Tome Software has teamed up with Trek Bicycle to reduce the number of bike to vehicle collisions. To achieve this goal, the partners have turned to using artificial intelligence at the autonomous vehicle testing facility, Mcity. The project will be conducted at Mcity’s TechLab, an early-stage transportation technology incubator.
The project’s press release points to an US DOT study that found a combined 46,000 cyclists suffered from vehicle accidents and fatalities in 2015.
“Bicycle-to-vehicle collisions is a problem that affects all cyclists; a community we’re all passionate about,” said Jake Sigal, founder and CEO for Tome Software. “When Scott’s team at Trek approached me about helping to get automakers interested in working with the cycling community, I felt a personal responsibility to take part in leading this project. Tome’s cycling and vehicle integrations experience puts us in a unique position to develop solutions that will save cyclists’ lives.”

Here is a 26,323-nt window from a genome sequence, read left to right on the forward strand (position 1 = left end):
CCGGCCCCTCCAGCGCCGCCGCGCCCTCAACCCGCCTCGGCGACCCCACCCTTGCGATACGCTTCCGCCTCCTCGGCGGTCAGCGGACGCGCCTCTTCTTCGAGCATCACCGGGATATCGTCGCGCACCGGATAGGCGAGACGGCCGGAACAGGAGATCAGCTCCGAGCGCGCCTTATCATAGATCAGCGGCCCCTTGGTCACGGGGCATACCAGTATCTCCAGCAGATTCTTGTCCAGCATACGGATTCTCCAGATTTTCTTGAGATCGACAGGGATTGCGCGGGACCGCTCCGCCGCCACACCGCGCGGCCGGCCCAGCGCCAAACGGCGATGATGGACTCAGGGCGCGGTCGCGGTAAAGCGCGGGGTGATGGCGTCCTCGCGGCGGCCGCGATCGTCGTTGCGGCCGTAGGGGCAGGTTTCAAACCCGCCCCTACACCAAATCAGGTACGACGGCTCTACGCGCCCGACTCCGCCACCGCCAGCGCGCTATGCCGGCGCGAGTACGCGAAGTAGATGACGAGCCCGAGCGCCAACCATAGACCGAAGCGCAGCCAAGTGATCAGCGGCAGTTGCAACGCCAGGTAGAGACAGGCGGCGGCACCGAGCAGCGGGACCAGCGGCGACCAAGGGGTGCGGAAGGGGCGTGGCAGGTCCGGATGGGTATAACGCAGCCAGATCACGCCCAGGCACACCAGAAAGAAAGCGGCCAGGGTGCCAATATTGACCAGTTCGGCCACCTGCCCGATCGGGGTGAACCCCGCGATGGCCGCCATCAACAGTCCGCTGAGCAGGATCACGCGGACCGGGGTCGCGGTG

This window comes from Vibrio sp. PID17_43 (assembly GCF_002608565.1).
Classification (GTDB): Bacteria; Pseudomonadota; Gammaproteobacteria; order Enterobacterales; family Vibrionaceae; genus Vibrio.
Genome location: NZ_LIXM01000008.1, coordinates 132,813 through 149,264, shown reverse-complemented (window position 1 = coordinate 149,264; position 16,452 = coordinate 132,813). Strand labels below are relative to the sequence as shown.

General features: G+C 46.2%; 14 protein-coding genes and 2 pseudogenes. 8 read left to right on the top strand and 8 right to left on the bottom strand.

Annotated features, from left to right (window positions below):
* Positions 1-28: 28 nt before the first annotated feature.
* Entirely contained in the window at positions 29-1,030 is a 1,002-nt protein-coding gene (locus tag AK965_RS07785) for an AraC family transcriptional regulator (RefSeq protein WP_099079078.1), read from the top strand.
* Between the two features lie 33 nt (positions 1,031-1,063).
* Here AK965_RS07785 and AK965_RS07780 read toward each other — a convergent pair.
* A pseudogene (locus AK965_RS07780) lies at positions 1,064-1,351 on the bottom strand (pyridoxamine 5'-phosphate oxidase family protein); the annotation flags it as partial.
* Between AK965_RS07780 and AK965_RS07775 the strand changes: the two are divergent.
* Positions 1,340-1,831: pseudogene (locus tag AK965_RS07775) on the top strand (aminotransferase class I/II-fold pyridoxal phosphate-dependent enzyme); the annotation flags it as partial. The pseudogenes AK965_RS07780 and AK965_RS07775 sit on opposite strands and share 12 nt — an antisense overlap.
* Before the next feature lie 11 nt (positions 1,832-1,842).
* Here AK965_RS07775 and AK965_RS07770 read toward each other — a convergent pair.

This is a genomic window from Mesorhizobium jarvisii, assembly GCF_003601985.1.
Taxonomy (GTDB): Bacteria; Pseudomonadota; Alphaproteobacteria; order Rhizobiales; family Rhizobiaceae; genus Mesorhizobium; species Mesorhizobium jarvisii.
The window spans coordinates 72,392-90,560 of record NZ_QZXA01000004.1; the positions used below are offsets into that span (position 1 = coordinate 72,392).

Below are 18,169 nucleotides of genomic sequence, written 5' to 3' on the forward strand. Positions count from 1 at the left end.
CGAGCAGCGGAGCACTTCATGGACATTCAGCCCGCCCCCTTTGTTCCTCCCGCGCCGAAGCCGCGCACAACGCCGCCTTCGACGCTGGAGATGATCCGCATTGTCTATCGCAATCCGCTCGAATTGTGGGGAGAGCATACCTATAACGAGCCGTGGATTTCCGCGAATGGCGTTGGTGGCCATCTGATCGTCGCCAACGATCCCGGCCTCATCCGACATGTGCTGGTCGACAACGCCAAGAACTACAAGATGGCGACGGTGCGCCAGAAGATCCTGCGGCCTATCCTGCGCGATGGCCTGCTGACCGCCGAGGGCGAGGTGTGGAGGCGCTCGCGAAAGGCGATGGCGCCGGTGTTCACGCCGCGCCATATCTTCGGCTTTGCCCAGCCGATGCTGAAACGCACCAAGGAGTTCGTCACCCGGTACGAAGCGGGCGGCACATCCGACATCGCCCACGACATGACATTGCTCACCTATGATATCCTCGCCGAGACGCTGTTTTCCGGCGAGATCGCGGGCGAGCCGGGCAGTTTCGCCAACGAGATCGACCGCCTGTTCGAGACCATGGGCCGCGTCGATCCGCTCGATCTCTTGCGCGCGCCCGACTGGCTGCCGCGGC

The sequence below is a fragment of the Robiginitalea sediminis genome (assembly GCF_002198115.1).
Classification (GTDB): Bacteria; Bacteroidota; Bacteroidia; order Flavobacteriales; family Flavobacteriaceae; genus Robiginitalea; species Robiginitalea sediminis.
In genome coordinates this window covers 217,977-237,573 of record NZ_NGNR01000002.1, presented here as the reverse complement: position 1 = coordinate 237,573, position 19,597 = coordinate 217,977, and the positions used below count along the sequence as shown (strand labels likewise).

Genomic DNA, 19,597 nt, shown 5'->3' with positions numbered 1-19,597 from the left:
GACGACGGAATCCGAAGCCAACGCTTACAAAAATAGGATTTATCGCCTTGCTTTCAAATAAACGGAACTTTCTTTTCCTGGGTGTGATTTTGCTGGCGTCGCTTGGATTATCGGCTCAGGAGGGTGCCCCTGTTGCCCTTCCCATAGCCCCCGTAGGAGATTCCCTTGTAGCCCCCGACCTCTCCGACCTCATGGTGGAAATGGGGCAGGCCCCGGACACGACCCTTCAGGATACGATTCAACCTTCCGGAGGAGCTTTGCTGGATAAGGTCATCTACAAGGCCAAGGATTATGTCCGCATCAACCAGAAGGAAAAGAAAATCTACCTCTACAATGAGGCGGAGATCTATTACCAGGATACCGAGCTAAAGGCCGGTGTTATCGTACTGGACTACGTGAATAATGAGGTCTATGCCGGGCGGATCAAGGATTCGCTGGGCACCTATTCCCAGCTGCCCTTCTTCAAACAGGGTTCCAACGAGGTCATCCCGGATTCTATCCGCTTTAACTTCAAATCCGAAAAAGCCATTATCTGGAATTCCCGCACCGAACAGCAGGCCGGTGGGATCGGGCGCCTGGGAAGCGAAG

Sigal tells TechCrunch there are three aspects to the project. They will start by identifying the most dangerous zones on the road and then work out a solution to share this data with cyclists and then motorists. AI will be used for the first part.
Tome Software was founded by Sigal in 2014 after he sold his previous startup, Livio Radio, to Ford. Since Tome’s founding the company has raised $25m and managed to keep its headquarters in metro Detroit. The company focuses on developing connectivity solutions for larger companies. The company’s first product was integrated into a HumanScale desk that will tell the worker when to sit and stand.
For this bike project, Trek enlisted the help of Tome.
“Trek has a longstanding commitment to the development of solutions to enhance the safety of all cyclists,” said Eric Bjorling, brand manager for Trek. “Research and innovation have been at the heart of those efforts and having a partner like Tome to accelerate ensuring that a cyclist’s most basic needs are met is going to have a massive impact.”
Bicycling is experiencing a sort of renaissance and are quickly reaching new users through various means including bike sharing. As the DOT data shows, there’s a large area of opportunity to make biking safer.